Paying to settle sexual assault lawsuits

In 2015, The New York Times did a piece on Rev. C. John McCloskey III, who they called the "Opus Dei Priest With a Magnetic Touch." It was perhaps a poor choice of words. McCloskey, they wrote, joined Opus Dei after going to college, and was posted to a Washington, DC outreach ministry called the Catholic Information Center. It was there that he discovered he had a knack for converting the rich and powerful to the ways of Catholicism and Opus Dei, and the piece was basically an interview with everyone except McCloskey: Opus Dei forbade him from officially speaking on the record.

It wasn't until four years later that The Washington Post reported on something of a bombshell: in 2005, Opus Dei had paid out a whopping $977,000 to settle a lawsuit in which a woman accused McCloskey of groping her during sessions where she consulted him for advice in matters of mental and marital health. Following the incident, he reportedly absolved her of her guilt, but she soon spiraled deeper into the depression she already struggled with.

That, says the report, is when Opus Dei stepped in, paid her nearly $1 million, and initially covered up the incident. It was only later that they made a statement that included an apology: "We are very sorry for all she suffered." McCloskey was removed from the location of the complaints and sent elsewhere to continue his work for the church and Opus Dei.

The conspiracy theory around a Swiss Guard's murder

First, the official version of the story, via SwissInfo. Alois Estermann was promoted to the commander of the Vatican's Swiss Guard in 1998, and within hours, he and his wife were dead. They were killed by another member of the Swiss Guard, Cedric Tornay. After killing them, he then killed himself. The motive was claimed to be anger that he had been overlooked for promotion.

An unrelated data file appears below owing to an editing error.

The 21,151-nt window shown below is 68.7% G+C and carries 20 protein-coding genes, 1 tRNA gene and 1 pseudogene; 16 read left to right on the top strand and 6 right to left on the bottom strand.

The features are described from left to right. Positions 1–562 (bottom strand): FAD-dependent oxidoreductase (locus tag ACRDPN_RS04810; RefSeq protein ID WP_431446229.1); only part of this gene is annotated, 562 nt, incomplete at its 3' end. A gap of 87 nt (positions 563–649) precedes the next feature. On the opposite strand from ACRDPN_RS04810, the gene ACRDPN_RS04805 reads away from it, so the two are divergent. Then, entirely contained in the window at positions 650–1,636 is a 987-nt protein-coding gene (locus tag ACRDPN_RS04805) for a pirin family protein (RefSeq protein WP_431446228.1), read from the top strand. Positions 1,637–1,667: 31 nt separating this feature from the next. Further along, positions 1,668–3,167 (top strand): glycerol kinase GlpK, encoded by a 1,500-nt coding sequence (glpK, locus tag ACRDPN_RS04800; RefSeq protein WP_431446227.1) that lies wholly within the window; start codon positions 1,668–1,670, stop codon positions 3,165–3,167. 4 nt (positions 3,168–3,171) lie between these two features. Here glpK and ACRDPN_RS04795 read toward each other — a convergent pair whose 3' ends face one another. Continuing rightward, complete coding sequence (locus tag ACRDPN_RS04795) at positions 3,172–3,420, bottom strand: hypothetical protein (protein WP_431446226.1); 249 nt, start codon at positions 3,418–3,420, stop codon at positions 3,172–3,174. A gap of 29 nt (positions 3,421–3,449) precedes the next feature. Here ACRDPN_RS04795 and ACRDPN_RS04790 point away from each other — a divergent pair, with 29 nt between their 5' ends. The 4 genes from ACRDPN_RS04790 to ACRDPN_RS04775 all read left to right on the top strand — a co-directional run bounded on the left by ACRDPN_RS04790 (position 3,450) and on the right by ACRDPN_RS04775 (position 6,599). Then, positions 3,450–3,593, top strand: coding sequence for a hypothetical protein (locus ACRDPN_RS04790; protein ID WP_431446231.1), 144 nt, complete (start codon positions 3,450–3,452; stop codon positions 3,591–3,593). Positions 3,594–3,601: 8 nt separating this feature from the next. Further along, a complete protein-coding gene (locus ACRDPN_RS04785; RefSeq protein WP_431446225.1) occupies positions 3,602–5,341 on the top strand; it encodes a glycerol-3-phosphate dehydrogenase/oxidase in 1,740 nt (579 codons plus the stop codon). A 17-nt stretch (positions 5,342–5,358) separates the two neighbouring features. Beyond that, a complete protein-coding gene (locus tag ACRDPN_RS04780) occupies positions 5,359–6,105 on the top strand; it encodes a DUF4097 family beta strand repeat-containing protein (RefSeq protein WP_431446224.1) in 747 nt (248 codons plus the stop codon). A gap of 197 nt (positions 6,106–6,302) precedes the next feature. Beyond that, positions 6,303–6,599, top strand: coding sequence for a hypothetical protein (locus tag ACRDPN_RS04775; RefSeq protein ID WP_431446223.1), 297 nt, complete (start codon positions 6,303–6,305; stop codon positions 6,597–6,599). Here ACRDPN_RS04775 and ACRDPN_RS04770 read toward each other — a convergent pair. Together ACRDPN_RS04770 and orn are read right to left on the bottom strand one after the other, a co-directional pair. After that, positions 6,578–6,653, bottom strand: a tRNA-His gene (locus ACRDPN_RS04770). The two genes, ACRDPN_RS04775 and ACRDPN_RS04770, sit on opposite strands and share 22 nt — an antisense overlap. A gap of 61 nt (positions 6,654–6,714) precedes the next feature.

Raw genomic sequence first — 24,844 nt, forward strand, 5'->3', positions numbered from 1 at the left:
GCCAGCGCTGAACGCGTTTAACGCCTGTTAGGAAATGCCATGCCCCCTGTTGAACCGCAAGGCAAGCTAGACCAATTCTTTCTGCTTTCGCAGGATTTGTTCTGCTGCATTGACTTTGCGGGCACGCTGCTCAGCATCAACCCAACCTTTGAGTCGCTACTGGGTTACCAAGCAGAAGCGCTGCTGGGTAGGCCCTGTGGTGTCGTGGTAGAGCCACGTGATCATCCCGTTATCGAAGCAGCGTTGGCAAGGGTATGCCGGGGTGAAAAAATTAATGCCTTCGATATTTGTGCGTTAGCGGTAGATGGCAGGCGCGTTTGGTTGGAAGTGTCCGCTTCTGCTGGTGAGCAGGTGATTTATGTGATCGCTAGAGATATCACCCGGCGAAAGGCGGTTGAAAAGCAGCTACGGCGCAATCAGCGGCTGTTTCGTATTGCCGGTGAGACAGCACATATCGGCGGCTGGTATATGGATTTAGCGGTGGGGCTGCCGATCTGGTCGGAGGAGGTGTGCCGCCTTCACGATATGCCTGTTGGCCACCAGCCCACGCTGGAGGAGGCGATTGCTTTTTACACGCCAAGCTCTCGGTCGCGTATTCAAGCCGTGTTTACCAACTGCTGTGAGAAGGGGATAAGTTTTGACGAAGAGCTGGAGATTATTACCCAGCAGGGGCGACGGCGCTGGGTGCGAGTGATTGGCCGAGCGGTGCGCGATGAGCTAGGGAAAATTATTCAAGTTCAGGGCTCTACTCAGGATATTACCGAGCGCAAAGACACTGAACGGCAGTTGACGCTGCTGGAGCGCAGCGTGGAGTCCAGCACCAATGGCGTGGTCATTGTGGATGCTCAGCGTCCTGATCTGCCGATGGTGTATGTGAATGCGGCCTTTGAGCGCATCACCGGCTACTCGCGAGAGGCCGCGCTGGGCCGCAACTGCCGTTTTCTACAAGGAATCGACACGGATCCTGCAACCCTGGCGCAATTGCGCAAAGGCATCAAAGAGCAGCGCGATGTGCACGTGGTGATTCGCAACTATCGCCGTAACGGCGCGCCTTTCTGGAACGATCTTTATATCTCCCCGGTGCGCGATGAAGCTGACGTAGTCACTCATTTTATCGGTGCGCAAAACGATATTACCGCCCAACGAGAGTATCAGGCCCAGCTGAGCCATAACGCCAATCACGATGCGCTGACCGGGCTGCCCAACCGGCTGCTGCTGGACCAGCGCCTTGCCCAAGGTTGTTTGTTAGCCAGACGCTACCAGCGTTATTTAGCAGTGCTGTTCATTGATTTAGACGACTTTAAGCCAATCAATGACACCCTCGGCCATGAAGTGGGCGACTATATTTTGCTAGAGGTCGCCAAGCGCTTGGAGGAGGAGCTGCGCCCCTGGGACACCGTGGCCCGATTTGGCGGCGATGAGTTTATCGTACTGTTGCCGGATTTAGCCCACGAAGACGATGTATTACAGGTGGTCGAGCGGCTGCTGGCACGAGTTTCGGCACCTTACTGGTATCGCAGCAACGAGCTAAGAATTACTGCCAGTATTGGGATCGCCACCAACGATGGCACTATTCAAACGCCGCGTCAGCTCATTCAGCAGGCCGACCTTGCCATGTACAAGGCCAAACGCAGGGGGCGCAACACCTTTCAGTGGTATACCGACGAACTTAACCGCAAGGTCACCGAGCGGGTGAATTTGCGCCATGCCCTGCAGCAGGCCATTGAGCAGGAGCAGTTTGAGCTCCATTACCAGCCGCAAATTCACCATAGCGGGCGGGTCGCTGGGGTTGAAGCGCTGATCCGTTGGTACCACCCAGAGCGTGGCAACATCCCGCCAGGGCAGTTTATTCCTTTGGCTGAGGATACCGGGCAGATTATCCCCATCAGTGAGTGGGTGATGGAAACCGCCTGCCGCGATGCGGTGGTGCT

That may have been the official story, but there were a ton of theories on what really happened. Then, in 1999, a few anonymous authors published a book on one of those theories, which basically said that Estermann had been a casualty of a power struggle within the Vatican. According to The Guardian, the book claimed that the two opposing factors were the ultra-conservative Opus Dei and a "masonic power faction," and that Tornay not only hadn't pulled any triggers, but that he'd been executed to make the whole thing look like a murder-suicide.

The book, "Blood Lies in the Vatican," also alleges that Estermann was one of Opus Dei's money guys, and that the all-too-brief investigation into what happened was, well, all too brief. Tornay's mother wrote a blurb for the book, expressing her belief that "this is the origin of the great effort made by the heads of the Roman Curia to prevent a terrible truth being revealed to the world."

Their views on 'true feminism'

Opus Dei has addressed their views on women and accusations that they're "unenlightened." They say it's just not true, and that the organization believes in seeing women dedicate themselves to a holy life that can come with a variety of occupations and callings.